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CAD/CAM - international magazine of digital dentistry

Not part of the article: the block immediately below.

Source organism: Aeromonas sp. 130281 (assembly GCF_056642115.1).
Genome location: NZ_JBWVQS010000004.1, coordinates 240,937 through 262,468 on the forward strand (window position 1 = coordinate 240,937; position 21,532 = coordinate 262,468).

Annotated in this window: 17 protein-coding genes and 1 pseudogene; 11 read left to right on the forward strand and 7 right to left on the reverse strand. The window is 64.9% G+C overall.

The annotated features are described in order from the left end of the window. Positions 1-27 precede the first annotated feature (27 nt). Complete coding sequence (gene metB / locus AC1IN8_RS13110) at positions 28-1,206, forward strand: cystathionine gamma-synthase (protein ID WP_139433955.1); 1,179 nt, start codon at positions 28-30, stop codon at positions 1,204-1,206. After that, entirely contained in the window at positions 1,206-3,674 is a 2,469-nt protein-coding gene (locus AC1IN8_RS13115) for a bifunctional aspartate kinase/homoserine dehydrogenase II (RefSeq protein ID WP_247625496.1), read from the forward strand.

I special _ smile analysis and smile design _Dentogingival aesthetics Gingival margin placement and the scalloped shape, in particular, are well discussed in the litera- ture. As gingival heights are measured, heights rela- tivetothecentralincisor,lateralincisor,andcaninein an up/down/up relationship are considered aesthetic (Fig. 6). However, this may create a false perception thatthelateralgingivallineisincisaltothecentralin- cisor. Rather, in most aesthetic tooth relationships, the gingival line of the four incisors is approximately the same line (Fig. 6), with the lateral incisor perhaps being slightly incisal.7 The gingival line should be rel- atively parallel to the horizon for the central incisors andthelateralincisorsandsymmetriconeachsideof the midline.2,8 The gingival contours (i.e., gingival scallop) should follow a radiating arch similar to the incisal line. The gingival scallop shapes the teeth and should be between 4mm and 5mm (Fig. 7).9 Related to normal gingival form is midline place- ment. Although usually the first issue addressed in smiledesign,itisnotassignificantastoothform,gin- gival form, tooth shape, or smile line. Severalrulescanbeappliedwhenconsideringmod- ifyingthemidlinetocreateanaestheticsmiledesign: _The midline only should be moved to establish an aesthetic intra- and inter-tooth relationship, with the two central incisors being most important. _Themidlineonlyshouldbemovedrestorativelyupto therootoftheadjacenttooth.Ifthemidlineiswithin 4mmofthecentreoftheface,itwillbeaesthetically pleasing. _Themidlineshouldbeverticalwhentheheadisinthe postural rest position. _Evaluating dental aesthetics Part of evaluating dental aesthetics for smile de- sign is choosing tooth shapes for patients based on their facial characteristics (e.g., long and dolicho- cephalic, or squarish and brachycephalic). When pa- tients present with a longer face, a more rectangular tooth within the aesthetic range is appropriate. For someone with a square face, a tooth with an 80% width-to-length ratio would be more appropriate. Fig. 4_Evaluating the maxillary incisal edge position is the starting point for establishing oral aesthetics. Fig. 5_According to the 4.2.2 rule, this patient’s smile is deficient in aesthetic elements, having only 1mm of tooth display at rest (left), minus 3mm of gingival display, and 4mm of space between the incisal edge and the lower lip (right). Fig. 6_Gingival symmetry in relation to the central incisors, lateral incisors and canines is essential to aesthet- ics. Optimal aesthetics is achieved when the gingival line is relatively horizontal and symmetrical on both sides of the midline in relation to the central incisors and lateral incisors. Fig. 7_The aesthetic ideal from the gingival scallop to the tip of the papilla is 4–5mm. 12 I CAD/CAM 2_2015 Fig. 4 Fig. 5 Fig. 6 Fig. 7

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